London set 20 Essex Street claims to have become the first chambers to adopt a recruitment system that aims to help attract graduates and apprenticeships from disadvantaged backgrounds.
Several City law firms are already using the Contextual Recruitment System (CRS), run by recruitment company Rare: they include magic circle firms Allen & Overy and Clifford Chance.
The system allows recruiters to see a candidate's achievements in the context of which they were gained - taking into consideration postcode, school quality, eligibility for free school meals, refugee status and time spent in care.
It is hoped that adopting the software could open the doors of the bar, traditionally seen as dominated by white, privately educated males.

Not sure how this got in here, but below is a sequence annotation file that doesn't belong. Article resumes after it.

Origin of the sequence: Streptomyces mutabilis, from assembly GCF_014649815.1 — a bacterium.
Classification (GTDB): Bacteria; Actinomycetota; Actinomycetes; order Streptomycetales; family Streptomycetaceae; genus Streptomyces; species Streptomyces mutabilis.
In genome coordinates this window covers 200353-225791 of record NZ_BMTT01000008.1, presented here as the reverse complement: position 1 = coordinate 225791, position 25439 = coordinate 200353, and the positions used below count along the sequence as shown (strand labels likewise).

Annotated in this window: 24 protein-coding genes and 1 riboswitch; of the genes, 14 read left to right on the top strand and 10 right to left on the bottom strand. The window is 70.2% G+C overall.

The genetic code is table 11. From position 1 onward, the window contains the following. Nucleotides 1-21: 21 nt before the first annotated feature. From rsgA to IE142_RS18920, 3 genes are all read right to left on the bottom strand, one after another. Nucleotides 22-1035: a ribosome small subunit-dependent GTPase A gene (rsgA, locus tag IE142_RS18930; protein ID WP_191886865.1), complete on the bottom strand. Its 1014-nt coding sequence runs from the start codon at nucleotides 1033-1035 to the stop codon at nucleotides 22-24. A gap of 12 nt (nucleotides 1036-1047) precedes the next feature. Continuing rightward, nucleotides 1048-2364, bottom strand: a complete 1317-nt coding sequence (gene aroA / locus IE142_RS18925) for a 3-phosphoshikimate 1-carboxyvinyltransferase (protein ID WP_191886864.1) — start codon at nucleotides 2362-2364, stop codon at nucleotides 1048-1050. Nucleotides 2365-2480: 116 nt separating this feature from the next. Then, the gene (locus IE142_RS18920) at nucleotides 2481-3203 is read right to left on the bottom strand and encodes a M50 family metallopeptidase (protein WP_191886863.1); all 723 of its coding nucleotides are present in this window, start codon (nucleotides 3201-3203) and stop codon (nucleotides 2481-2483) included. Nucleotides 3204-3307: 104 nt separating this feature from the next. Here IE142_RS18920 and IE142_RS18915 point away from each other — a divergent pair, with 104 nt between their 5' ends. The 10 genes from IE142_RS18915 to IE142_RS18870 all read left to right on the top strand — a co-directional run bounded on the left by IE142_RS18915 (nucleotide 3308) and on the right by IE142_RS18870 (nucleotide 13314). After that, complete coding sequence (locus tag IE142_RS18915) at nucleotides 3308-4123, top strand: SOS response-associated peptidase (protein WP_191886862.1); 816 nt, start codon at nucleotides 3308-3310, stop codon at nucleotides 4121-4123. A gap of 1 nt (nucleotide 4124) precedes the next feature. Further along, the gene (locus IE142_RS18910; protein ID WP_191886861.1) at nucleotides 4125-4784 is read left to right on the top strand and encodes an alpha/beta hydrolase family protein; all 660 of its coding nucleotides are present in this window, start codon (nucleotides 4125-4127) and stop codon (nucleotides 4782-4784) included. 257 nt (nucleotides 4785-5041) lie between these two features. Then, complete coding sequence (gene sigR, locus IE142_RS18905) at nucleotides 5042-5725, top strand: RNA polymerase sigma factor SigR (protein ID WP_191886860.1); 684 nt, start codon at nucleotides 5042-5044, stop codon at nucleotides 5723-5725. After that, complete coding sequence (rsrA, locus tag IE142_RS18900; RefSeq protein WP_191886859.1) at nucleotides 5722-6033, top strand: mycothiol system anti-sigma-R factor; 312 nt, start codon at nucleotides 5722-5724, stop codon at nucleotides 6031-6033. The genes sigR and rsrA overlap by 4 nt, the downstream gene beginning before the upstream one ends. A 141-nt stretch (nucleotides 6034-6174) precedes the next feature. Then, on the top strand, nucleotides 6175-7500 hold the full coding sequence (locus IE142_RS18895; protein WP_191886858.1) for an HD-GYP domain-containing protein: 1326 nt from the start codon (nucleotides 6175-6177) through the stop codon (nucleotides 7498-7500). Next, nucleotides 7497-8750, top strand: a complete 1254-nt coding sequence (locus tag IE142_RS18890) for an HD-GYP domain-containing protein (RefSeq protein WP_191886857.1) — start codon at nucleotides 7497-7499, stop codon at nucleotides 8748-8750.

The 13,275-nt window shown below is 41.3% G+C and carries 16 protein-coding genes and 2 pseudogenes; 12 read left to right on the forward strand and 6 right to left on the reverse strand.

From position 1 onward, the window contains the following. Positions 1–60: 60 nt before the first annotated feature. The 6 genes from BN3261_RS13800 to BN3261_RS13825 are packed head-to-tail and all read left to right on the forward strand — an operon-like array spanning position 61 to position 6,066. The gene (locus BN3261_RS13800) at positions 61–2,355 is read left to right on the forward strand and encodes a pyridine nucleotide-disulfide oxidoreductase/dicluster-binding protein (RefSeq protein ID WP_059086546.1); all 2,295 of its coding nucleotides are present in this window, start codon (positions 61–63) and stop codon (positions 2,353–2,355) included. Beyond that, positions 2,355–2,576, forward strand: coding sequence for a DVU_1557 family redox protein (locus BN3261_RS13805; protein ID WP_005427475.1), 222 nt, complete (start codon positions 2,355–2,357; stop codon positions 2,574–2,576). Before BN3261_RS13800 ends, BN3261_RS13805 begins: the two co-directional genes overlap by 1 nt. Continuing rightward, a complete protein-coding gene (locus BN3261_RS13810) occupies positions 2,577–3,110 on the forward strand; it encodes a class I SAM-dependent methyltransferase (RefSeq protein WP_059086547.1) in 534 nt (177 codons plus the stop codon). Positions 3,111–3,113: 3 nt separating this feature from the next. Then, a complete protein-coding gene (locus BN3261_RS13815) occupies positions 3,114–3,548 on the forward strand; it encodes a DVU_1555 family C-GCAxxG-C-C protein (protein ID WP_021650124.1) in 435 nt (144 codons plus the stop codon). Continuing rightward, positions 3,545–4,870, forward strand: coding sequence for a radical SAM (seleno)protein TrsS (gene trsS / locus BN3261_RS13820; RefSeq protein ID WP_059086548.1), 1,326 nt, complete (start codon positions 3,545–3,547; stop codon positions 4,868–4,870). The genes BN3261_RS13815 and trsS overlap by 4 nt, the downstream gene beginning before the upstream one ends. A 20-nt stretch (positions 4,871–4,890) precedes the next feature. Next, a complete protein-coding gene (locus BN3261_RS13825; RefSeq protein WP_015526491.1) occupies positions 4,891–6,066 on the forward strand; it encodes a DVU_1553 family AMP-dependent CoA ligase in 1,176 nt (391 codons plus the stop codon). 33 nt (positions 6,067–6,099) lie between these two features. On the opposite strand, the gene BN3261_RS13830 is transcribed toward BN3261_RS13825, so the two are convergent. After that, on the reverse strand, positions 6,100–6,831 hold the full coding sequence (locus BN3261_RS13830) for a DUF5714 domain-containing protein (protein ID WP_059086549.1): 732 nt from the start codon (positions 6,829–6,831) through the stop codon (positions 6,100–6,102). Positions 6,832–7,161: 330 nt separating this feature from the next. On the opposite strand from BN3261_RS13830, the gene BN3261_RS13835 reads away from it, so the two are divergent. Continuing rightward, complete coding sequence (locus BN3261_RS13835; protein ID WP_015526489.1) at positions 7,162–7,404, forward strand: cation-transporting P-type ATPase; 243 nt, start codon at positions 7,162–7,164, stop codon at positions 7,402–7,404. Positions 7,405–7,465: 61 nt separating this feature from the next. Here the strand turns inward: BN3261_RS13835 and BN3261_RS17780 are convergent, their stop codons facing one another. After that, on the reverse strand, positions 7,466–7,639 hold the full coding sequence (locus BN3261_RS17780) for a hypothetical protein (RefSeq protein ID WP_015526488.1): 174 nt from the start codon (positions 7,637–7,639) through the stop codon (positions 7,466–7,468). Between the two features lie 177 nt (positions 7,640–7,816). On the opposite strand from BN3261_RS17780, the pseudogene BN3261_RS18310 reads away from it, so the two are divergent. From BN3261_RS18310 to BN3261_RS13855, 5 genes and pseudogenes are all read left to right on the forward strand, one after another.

According to the bar’s most recent diversity statistics the percentage of barristers who attended a fee-paying school remains vastly disproportionate to the general population. The proportion of barristers who attended a fee-paying school is ’almost double that of the UK as a whole (7%)’. But this seemed to assume that everyone who did not respond was state-educated; of the 16,857 pupils, practitioners and QCs making up the bar, just 5,919 (35%) disclosed where they went to secondary school.
Michael Coburn QC, head of pupillage at 20 Essex Street, said: ‘We are committed to improving access to the bar. Our aim is to recruit candidates of the highest standard by giving fair and equal opportunity to everyone.’
Raph Mokades, founder of Rare, said: ‘The business case for diversity has been made numerous times and its merits are undisputed. Candidates once seen a “unconventional” often make the best hire.’